The first line is the same as before. You’re simulating a user clicking on CAD as the currency to display prices in the second line. On the third line, you can see the getCookies method used to return all the cookies in the browser. This means you’ll need to filter for the cookie you want. We then check that the cookie isPresent and make sure it has the correct information with getValue.

Instead of having to filter for the specific cookie you want, the other method, getCookieNamed, is the easier way to get a cookie from the browser. You just need to give it a String argument for the name of the cookie you want to fetch. It then returns null if the cookie doesn’t exist. Because we want the cookie to exist, we can assertNotNull.

Test Step 3: You Check That the Website Will Use Default Settings When a Cookie Is Missing

Now, in this step, we’ll need to make sure of two things. First, we need to make sure the website doesn’t crash when there’s no cookie. Second, the website must default back to using USD when the cookie is missing. To make sure of that, you’ll need to delete cookies from the browser. This time, we have the deleteCookie, deleteCookieNamed, and deleteAllCookies methods.

Similar to fetching cookies, the second method, deleteCookieNamed, is the easiest method to use. Again, you just need to provide the method with the cookie’s name you want to delete. The first method, deleteCookie, is a little trickier because you’ll need to give it a reference to an existing cookie object. That’s why we call getCookieNamed in the line before. Nevertheless, if you want to delete all cookies in the browser, you can call deleteAllCookies.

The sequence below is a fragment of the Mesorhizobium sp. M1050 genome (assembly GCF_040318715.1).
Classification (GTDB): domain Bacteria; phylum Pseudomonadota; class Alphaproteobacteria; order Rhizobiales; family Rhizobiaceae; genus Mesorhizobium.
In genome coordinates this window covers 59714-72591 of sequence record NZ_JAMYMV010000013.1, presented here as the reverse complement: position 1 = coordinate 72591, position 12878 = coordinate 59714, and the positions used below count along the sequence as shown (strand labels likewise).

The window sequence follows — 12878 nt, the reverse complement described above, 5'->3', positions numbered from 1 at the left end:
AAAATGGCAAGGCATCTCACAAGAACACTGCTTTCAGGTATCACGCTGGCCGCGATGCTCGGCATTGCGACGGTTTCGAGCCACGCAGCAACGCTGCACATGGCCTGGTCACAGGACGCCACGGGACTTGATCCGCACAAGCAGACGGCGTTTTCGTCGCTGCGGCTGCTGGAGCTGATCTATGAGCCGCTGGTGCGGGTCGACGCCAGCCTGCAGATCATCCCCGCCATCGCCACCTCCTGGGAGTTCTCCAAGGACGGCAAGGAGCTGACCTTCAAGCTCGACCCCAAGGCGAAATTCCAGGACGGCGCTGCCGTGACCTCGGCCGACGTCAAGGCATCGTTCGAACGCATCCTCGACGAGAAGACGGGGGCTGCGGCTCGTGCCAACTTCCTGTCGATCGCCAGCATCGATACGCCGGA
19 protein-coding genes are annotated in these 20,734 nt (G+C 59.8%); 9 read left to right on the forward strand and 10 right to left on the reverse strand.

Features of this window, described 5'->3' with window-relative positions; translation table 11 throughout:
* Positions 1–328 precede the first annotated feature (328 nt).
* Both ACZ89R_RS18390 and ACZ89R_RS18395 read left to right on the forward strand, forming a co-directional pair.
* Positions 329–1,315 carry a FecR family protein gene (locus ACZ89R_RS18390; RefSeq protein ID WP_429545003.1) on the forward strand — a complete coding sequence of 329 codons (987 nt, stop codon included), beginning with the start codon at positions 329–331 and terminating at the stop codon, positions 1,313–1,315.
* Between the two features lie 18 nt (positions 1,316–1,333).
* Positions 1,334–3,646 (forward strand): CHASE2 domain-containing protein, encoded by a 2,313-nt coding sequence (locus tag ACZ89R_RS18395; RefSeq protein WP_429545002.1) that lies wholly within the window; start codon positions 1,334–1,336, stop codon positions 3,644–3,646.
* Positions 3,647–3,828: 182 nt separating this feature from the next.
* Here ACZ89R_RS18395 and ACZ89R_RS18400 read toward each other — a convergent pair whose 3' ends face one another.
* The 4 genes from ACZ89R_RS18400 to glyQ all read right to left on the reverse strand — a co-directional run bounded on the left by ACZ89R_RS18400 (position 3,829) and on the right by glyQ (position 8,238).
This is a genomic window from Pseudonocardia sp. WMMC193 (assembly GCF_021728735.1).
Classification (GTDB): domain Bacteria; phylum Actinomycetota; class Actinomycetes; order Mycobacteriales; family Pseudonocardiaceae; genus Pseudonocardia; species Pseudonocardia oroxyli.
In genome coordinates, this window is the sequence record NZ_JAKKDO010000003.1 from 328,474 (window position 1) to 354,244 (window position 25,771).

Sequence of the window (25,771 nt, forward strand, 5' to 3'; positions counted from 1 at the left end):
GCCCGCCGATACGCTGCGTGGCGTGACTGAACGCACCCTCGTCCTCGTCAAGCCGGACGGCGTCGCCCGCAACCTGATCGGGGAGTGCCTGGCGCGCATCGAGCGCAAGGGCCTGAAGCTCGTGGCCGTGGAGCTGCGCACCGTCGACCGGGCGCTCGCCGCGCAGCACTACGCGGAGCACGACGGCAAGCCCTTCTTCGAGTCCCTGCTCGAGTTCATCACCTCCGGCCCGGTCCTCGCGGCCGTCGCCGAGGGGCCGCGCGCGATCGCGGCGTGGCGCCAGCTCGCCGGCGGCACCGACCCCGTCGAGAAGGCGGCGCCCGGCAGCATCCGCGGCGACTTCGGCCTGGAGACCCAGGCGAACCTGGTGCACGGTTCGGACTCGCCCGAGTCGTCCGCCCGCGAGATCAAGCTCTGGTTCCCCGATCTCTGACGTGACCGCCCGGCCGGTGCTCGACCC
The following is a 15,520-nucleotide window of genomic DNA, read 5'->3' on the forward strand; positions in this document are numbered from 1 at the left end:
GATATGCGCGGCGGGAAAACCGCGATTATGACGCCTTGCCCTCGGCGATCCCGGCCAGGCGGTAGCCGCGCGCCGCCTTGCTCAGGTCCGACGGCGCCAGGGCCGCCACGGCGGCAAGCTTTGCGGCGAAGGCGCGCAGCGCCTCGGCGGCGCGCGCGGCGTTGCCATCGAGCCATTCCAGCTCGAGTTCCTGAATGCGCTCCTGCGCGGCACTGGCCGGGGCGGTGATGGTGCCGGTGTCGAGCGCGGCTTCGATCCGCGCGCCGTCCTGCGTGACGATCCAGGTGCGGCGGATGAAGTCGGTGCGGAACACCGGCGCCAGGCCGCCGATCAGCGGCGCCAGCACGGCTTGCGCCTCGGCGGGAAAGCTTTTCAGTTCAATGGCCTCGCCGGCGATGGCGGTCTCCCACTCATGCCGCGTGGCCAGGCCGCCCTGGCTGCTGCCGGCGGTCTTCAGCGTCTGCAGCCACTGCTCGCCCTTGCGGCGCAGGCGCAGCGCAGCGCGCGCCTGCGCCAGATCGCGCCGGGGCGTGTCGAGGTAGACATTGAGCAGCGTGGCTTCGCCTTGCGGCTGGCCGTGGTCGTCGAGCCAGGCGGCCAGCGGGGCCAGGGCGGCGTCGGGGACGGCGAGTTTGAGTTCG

After you’ve deleted the cookies, you’ll need to check if it’s behaving correctly. The method findElement will throw an ElementNotFoundException if the website crashes or if the element is not rendered, while assertEquals will fail if the currency information is incorrect.

Test Step 4: After You Update a Cookie, the Website Updates Correctly

As I mentioned in the section on how to create Selenium cookies, you cannot edit cookies. Therefore, to update the value inside a cookie, you’ll need to delete and re-add them. Because I’ve already covered how to delete and add Selenium cookies, I’ll show you how to use them together. If you delete and add a cookie with the same name, the effect will be the same as editing a cookie.

First, you’ll need to grab the original cookie you want to edit with getCookieNamed. Next, you delete the cookie with the deleteCookie method. Afterward, you create a new cookie with Builder and copy across the information you need. Finally, you’ll add the cookie back with addCookie. We then assertEquals to ensure the website has updated itself with the information in the updated cookie.

Conclusion

This post has shown you how to use Selenium cookies methods to test an example cookie feature on a website. I also gave a brief description of the Selenium cookies class and methods to get cookie information.

Now, if all this automated testing seems a little too complicated and you want to just focus on development, don’t forget to check out Testim for a free account. Testim can help you easily take care of testing cookies, as it offers custom steps for clearing cookies and many other features. So, now there are no more excuses for your website to have any broken cookie features.